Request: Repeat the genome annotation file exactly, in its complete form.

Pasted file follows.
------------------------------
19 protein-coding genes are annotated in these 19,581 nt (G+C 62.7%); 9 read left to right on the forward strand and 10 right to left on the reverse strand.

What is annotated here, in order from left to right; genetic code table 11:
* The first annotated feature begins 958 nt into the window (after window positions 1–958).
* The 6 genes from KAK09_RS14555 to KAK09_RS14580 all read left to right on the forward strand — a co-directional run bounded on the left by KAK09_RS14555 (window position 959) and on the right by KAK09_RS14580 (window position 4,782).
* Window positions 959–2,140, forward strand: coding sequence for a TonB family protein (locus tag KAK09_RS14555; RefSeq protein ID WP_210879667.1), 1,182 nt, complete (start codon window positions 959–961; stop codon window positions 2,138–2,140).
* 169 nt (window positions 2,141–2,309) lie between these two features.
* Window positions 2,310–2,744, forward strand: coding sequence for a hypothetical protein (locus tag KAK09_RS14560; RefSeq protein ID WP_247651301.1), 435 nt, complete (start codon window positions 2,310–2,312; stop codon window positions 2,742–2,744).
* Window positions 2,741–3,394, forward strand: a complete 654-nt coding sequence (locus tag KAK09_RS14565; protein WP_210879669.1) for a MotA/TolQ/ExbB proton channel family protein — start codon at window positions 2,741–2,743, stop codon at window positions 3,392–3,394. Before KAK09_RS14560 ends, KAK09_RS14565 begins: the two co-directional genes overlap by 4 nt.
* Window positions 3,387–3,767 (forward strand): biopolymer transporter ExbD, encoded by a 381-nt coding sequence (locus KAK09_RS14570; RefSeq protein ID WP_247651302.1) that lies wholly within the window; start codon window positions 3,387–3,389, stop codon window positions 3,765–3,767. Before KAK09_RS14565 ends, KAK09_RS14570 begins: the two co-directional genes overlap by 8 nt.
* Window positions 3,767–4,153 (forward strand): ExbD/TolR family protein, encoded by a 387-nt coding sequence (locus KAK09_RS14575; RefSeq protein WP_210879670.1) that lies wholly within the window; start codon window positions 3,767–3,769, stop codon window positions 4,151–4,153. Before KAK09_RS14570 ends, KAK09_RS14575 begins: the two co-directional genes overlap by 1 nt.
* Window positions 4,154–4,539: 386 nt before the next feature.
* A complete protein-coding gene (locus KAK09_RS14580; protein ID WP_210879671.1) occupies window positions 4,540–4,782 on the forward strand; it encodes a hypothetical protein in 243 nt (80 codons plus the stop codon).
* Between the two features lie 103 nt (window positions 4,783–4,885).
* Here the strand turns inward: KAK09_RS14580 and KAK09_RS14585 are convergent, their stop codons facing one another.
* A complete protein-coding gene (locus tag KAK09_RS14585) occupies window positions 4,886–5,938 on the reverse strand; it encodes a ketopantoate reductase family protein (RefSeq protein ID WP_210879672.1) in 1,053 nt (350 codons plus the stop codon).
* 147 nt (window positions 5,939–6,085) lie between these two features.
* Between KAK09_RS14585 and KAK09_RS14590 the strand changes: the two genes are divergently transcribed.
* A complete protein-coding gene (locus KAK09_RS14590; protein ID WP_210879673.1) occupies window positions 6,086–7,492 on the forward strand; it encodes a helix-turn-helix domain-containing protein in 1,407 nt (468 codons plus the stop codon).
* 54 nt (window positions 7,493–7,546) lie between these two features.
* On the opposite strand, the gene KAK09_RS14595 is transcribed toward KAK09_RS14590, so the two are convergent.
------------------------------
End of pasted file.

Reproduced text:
19 protein-coding genes are annotated in these 19,581 nt (G+C 62.7%); 9 read left to right on the forward strand and 10 right to left on the reverse strand.

What is annotated here, in order from left to right; genetic code table 11:
* The first annotated feature begins 958 nt into the window (after window positions 1–958).
* The 6 genes from KAK09_RS14555 to KAK09_RS14580 all read left to right on the forward strand — a co-directional run bounded on the left by KAK09_RS14555 (window position 959) and on the right by KAK09_RS14580 (window position 4,782).
* Window positions 959–2,140, forward strand: coding sequence for a TonB family protein (locus tag KAK09_RS14555; RefSeq protein ID WP_210879667.1), 1,182 nt, complete (start codon window positions 959–961; stop codon window positions 2,138–2,140).
* 169 nt (window positions 2,141–2,309) lie between these two features.
* Window positions 2,310–2,744, forward strand: coding sequence for a hypothetical protein (locus tag KAK09_RS14560; RefSeq protein ID WP_247651301.1), 435 nt, complete (start codon window positions 2,310–2,312; stop codon window positions 2,742–2,744).
* Window positions 2,741–3,394, forward strand: a complete 654-nt coding sequence (locus tag KAK09_RS14565; protein WP_210879669.1) for a MotA/TolQ/ExbB proton channel family protein — start codon at window positions 2,741–2,743, stop codon at window positions 3,392–3,394. Before KAK09_RS14560 ends, KAK09_RS14565 begins: the two co-directional genes overlap by 4 nt.
* Window positions 3,387–3,767 (forward strand): biopolymer transporter ExbD, encoded by a 381-nt coding sequence (locus KAK09_RS14570; RefSeq protein ID WP_247651302.1) that lies wholly within the window; start codon window positions 3,387–3,389, stop codon window positions 3,765–3,767. Before KAK09_RS14565 ends, KAK09_RS14570 begins: the two co-directional genes overlap by 8 nt.
* Window positions 3,767–4,153 (forward strand): ExbD/TolR family protein, encoded by a 387-nt coding sequence (locus KAK09_RS14575; RefSeq protein WP_210879670.1) that lies wholly within the window; start codon window positions 3,767–3,769, stop codon window positions 4,151–4,153. Before KAK09_RS14570 ends, KAK09_RS14575 begins: the two co-directional genes overlap by 1 nt.
* Window positions 4,154–4,539: 386 nt before the next feature.
* A complete protein-coding gene (locus KAK09_RS14580; protein ID WP_210879671.1) occupies window positions 4,540–4,782 on the forward strand; it encodes a hypothetical protein in 243 nt (80 codons plus the stop codon).
* Between the two features lie 103 nt (window positions 4,783–4,885).
* Here the strand turns inward: KAK09_RS14580 and KAK09_RS14585 are convergent, their stop codons facing one another.
* A complete protein-coding gene (locus tag KAK09_RS14585) occupies window positions 4,886–5,938 on the reverse strand; it encodes a ketopantoate reductase family protein (RefSeq protein ID WP_210879672.1) in 1,053 nt (350 codons plus the stop codon).
* 147 nt (window positions 5,939–6,085) lie between these two features.
* Between KAK09_RS14585 and KAK09_RS14590 the strand changes: the two genes are divergently transcribed.
* A complete protein-coding gene (locus KAK09_RS14590; protein ID WP_210879673.1) occupies window positions 6,086–7,492 on the forward strand; it encodes a helix-turn-helix domain-containing protein in 1,407 nt (468 codons plus the stop codon).
* 54 nt (window positions 7,493–7,546) lie between these two features.
* On the opposite strand, the gene KAK09_RS14595 is transcribed toward KAK09_RS14590, so the two are convergent.